Dr. Joesph Baudo

Dr. Joe Baudo, bandleader, keyboardist, educator - Lifetime Achievement

BMHOF Class of 2014

When it comes to big band jazz in Buffalo, Dr. Joe Baudo has had as big an impact as anybody in keeping that classic American style alive. 

Since completing a 30-year career in the Sweet Home schools, he has been performing essentially full-time with big bands, small combos and across the region. 

In particular, he has one of the band leaders who keep the music going, performing for concerts and events, but also playing rehearsal shows that are open to the public. 

It all started when trombonist Chuck Lawrence – who Baudo played with – moved south and asked Baudo to take over his band. So Baudo combined some of Lawrence’s members with some of his own band. They started playing every Tuesday night at Sweet Home High School. “It was mostly a camaraderie kind of thing; we’d play from 8 to 10 and then go out for coffee,” Baudo said. “But I had a lot of arrangements I’d written, and ones I’d purchased. We played them for years.” 

Then when Baudoretired from Sweet Home in 2002, he decided he wanted to do more. 

“I decided I wanted to keep this going, so I started the ‘Tuesday 12-2 Band.’ We started at the Eldredge Bicycle Club on Delaware in North Tonawanda,” he said. “We had guys like Sammy Noto, Sam Scamacca, Ron Gormley … Louie Marino.” 

That was its first stop. Since then, the big band has moved to a few places, but seems to have found a home at the Sportsmen’s Tavern on Amherst Street. 

The band is a virtual all-star team of professionals and former music educators and currently plays to crowds of a hundred or more – still during the noon-2 slot. More importantly, it serves as one of the most visible showcases for big band music in Western New York. Several of the band regulars lead their own groups as well.
Baudo’s career started in the 1960s, when the West Side native started playing jazz in the clubs when he was still a teenager. He played the U.S. and Canada with a group called the MoJos from 1962-69, thenplayed with the Venturas (1969-70) and Rare Blend (1973-1992).  At one point auditioned with Louis Prima and was invited to tour with him. 

It was a time when music was everywhere in Buffalo, it seemed, and good musicians were always in demand. He actually started out as a drummer and saxophone player as a child before picking up keyboards. In high school, he played sax and came from a classical background. 
“I was playing saxophone with some great people, Bobby Militello, Jim Tudini, Joe Ford – who played with Weather Report,” he said. 

“All these great people from Buffalo, and my high school teacher, Sam Scamacca, said, ‘Joe, you have classical training. Why don’t you learn how to play some jazz changes. I’ll send you out on some of the jobs with the guys. …he’d sign us out of high school to play the three-day Polish weddings. We’d play during the day, and then he’d play at night.”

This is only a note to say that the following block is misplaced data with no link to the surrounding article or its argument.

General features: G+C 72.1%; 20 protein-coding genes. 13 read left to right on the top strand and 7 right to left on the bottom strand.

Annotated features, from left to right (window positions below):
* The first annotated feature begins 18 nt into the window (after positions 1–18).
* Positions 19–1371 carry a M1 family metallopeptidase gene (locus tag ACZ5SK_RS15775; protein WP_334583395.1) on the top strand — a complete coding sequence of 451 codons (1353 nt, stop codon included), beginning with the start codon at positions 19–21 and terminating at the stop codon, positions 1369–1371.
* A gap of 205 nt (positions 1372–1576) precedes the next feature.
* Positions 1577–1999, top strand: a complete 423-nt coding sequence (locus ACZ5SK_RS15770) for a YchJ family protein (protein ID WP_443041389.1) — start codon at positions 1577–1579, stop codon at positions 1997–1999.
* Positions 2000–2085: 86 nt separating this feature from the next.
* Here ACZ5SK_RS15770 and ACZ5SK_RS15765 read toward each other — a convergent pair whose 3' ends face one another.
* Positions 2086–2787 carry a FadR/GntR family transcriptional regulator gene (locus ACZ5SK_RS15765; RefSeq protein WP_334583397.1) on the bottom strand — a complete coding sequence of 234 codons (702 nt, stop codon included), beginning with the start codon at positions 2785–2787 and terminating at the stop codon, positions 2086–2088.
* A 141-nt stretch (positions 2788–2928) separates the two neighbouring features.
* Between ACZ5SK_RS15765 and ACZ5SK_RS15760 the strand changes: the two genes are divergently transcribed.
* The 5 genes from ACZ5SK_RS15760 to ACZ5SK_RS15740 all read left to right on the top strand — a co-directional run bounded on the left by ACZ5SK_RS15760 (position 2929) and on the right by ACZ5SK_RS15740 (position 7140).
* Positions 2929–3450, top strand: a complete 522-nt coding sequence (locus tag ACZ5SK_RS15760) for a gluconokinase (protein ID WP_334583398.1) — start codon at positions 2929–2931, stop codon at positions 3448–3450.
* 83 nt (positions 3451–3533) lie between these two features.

He got a music performance degree from the University at Buffalo (he played with the UB band at Richard Nixon’s inauguration as president in 1969), but also found himself pulled toward teaching.  Eventually he got his masters and Ph.D. degrees in music education there as well. 
He started teaching at Sweet Home in 1971. In 1978, he became the school’s supervisor of music, but found time to teach a section of jazz ensemble each day. 

But jazz wasn’t as accepted in the school or universities as it is now. 

“It was looked down upon, as a layman’s music,” Baudo said. “When I started teaching, a lot of the classically trained people said, ‘you’re not supposed to do that.’ I always said, ‘music is what you hear. You have to be creative, not just reproducing what somebody else did. … We always taught people to read a page, not to use their ear.’”

Eventually he would write his doctoral dissertation on merging of those skills.

His bands also became extremely successful, winning awards in Washington, D.C., and Connecticut, playing before presidents Carter, George H.W. Bush and Clinton, and touring the United Kingdom and Europe four times. He was named New York State Teacher of the Year in 1982. Baudo also brought jazz musicians as Count Basie and Buddy Rich to perform at Sweet Home. 

He also saw his students become successful after they graduated. Among his alumni are Dave Ratajczak (Woody Herman), Billy Oberacker (drummer for Al Green), Andy Weinzler (Gape Mangione’s band), Regina Zona (Metropolitan Opera), Claude McKnight (Take Six founder and vocalist), Dave Limina (professor at Berkeley School of Music) and 2014 fellow Hall of Fame inductee Jack Prybylski. 

Baudohas always kept playing as well. The list of artists he has accompanied includes Della Reese, Frankie Avalon, Bobby Rydell, Mary Wilson, Wayne Newton, Joan Rivers, Bobby Milano, Keely Smith, Joe Ford, Frankie Laine, Jerry Vale, Lou Christie, the Temptations, the Four Tops and Dion & the Belmonts.
He has appeared on recordings by Chuck Harrington and the Pete Ciraolo Big Band as well as on his own various configurations (Cheryl Ferris with the Joe Baudo Trio, the Joe Baudo Big Band, Joe Baudo& Jeff Zavac). 

These days, he still plays with several other bands – led by members of his own big band, in many cases, as well as his own big band and small group. He has also been an adjunct lecturer in music at the University at Buffalo and been business agent/secretary for the Buffalo Musicians Association.

And these days you know where you can find him on just about every Tuesday – at noon. 

“I grew up in the big band era. …  I just hope to keep the music alive,” he said. “We have a good time. We never know what’s going to happen.”

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